Our teeth are one of the first things that people notice about our appearance. Wouldn’t we all love to have a beautiful straight smile to display with confidence? New technology offers us many ways to achieve a beautiful smile even if nature didn’t equip us with one naturally. But contrary to popular belief, straight teeth are not all about vanity. Poor alignment of your teeth can impact your overall health and comfort more than you might think.
Cleaning crooked teeth
Crooked teeth are referred to as malocclusion and can put you at higher risk of decay and gum disease than you might think. That is because crooked teeth are difficult to clean. Think about a cluster of teeth and the gums that hold them in place. Without a nice alignment (something like a nice straight fence), bacteria and food debris can collect around the tooth and gum, making it harder for your toothbrush to effectively clean in those small spaces. If your gums are red and irritated, or if they bleed when brushed, this may be the first sign of periodontitis (gum disease).
Crooked teeth and Injury
When teeth stray from their neighbors, they may protrude either inward or outward. When this happens, your teeth are more susceptible to injury. Out on their own without the support of neighboring teeth, protruding teeth are more prone to chips, injury, and uneven wear.
How is your bite?
Our teeth and jaws are continuously in motion throughout the day. Whether talking, eating, or drinking, the alignment of your bite is more critical than you might expect. When considering the mechanics of your bite, your dentist will be watching for the following presentations:
- Buck teeth, or as dentists call it, upper protrusion. This occurs when the front teeth protrude outward and can be a sign of thumb sucking in young children.
- The amount of spacing or crowding in your mouth will also be checked by your dentist. Teeth that are too close together (called crowding) can cause other teeth to erupt improperly or not at all (impaction). Conversely, if teeth spacing is too far apart, the tooth may be prone to injury, as above.
- Your front and bottom teeth should meet in the center of the mouth, forming a straight line (called the midline). If your midlines do not align vertically, you have what is called a misplaced midline.
- Do all your teeth meet when you close your jaw? If only your back teeth are meeting, you could have what’s known as open bite.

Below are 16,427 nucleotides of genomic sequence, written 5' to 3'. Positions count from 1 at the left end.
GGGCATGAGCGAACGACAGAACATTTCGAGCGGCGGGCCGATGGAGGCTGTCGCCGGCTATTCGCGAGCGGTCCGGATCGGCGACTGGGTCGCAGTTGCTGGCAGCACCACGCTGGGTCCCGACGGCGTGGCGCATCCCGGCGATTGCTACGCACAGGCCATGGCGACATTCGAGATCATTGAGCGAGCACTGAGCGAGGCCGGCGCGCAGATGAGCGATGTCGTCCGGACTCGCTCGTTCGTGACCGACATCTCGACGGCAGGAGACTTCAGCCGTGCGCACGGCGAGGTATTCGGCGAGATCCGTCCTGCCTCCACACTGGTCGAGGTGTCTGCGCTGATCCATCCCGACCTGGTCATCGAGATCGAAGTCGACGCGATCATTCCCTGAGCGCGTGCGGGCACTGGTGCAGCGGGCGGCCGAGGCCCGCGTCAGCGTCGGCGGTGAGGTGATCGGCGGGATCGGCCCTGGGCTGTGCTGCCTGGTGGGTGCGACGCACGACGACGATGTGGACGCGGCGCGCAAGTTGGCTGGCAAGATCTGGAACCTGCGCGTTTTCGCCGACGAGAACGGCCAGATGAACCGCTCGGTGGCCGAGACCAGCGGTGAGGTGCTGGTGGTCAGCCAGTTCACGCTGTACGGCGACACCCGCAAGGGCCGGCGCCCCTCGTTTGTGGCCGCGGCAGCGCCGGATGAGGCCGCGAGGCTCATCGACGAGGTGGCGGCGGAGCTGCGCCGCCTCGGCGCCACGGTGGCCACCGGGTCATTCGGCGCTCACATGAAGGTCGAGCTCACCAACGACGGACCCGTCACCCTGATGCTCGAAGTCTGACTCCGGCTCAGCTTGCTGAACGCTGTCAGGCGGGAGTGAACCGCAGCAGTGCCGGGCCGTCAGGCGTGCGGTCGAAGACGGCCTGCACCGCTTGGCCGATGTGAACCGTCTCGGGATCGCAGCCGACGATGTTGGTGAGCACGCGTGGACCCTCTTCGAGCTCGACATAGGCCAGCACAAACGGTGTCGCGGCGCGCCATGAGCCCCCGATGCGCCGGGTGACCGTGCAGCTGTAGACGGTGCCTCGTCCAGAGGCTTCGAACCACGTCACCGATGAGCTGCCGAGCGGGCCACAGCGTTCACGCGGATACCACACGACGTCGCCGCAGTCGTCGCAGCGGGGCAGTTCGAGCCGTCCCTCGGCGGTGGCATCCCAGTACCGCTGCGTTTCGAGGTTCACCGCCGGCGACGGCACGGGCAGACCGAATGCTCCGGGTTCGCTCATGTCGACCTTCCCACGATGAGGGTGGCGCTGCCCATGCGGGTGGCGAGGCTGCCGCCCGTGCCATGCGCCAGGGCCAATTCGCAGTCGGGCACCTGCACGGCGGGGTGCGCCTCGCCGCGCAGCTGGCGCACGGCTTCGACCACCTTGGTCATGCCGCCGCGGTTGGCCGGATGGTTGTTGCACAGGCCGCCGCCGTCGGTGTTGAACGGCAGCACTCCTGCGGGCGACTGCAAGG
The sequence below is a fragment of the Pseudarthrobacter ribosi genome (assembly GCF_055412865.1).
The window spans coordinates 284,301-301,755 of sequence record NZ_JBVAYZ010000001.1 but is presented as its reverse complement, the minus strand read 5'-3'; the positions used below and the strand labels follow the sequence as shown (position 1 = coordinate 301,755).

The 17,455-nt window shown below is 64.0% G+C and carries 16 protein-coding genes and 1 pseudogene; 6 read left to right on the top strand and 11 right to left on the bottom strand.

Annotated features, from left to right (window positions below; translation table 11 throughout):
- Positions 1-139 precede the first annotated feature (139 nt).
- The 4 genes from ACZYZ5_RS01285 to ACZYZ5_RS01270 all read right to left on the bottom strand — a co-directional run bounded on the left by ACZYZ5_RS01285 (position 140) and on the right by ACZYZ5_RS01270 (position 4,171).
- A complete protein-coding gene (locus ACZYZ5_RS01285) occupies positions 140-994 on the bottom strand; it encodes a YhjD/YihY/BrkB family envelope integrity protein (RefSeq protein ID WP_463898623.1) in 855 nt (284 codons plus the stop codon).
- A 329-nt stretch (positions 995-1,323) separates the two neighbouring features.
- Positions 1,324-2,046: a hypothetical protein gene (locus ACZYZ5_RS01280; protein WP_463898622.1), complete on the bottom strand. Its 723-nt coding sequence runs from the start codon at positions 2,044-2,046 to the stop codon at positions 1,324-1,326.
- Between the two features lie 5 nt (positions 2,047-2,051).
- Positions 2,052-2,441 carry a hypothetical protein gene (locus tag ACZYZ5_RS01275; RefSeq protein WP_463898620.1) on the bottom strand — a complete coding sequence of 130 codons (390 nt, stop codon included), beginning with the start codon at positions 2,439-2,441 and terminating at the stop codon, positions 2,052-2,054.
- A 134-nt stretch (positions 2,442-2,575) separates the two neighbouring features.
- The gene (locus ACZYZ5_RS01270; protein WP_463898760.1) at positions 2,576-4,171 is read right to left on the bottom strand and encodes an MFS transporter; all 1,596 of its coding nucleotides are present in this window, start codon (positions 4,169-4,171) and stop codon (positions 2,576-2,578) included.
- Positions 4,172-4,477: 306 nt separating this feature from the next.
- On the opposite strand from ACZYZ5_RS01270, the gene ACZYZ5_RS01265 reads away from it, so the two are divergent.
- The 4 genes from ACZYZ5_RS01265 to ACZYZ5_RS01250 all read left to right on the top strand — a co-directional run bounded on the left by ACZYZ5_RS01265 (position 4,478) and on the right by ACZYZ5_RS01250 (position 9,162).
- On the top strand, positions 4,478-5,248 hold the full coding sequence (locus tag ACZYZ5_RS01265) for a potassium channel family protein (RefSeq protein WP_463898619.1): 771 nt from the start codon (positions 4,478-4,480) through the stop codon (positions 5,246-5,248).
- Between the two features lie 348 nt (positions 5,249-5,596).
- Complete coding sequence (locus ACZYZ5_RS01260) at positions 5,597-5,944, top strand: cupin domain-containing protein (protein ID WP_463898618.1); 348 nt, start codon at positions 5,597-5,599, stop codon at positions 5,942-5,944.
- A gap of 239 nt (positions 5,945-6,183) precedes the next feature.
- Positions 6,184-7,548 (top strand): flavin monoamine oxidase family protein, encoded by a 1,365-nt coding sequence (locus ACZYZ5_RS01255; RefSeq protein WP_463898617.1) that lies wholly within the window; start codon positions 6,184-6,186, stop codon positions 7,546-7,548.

- Overbite or underbite can be present when the front teeth overlap too much (causing injury to the roof of the mouth in extreme cases) or if upper front teeth present behind the lower front teeth, as in underbite.
- Teeth that are fitting into the wrong sides of each other indicate a cross bite.
- Crooked teeth often face the wrong way or lean to one side of the other. This is referred to as rotation.
- Each tooth has it rightful position along the gum line. Teeth that emerge from the gum line in place of one another are said to be transposed.
- Uneven wear occurs when one area of the mouth is showing more signs of wear than the other and indicates a lack of symmetry in the mouth.
- Complaints of headaches or pain while chewing will signal to your dentist the need to evaluate the health of your temporomandibular joint for TMJ (Temporomandibular Joint Disorder)
It used to be the case that straightening teeth required long-term wear of metal orthodontic braces, installed in the mouth. Metal braces continue to be an option for correcting malocclusion, however, patients often shy away from the installation of braces due to concerns about their esthetic, potential for discomfort, and difficulty cleaning.
A second option for the treatment of malocclusion is dental veneers. Veneers are esthetically pleasing and as easy to clean as your natural teeth, however, they can be costly to install and often require replacement around 20 years after installation. Unlike metal braces, veneers require that the natural tooth be etched prior to installing the veneer. Patients who do not want to alter the natural tooth may hesitate to undergo this treatment.
Luckily, there is another way.
Now you can straighten your teeth without all the hassle of altering yr teeth or wearing metal brackets. The Invisalign® system is a system of clear plastic trays called aligners, which are worn over the teeth. These aligners are numerous (typically 20-30) and each is nearly invisible, allowing the patient to correct their dental alignment without dramatically altering their appearance.
Invisalign® aligners should be worn for a minimum of 22 hours a day and are easily removed for eating and drinking. Teeth should be brushed clean and free of food debris before reinserting the Invisalign® aligners. A series of aligners are provided to the patient with instructions to wear each aligner in the series for a prescribed amount of time (typically 1-2 weeks) before moving on to the next aligner in the series. Small changes in the design of each aligner ensure that teeth migrate incrementally until your ‘malocclusion’ becomes, simply, occlusion (straight teeth!).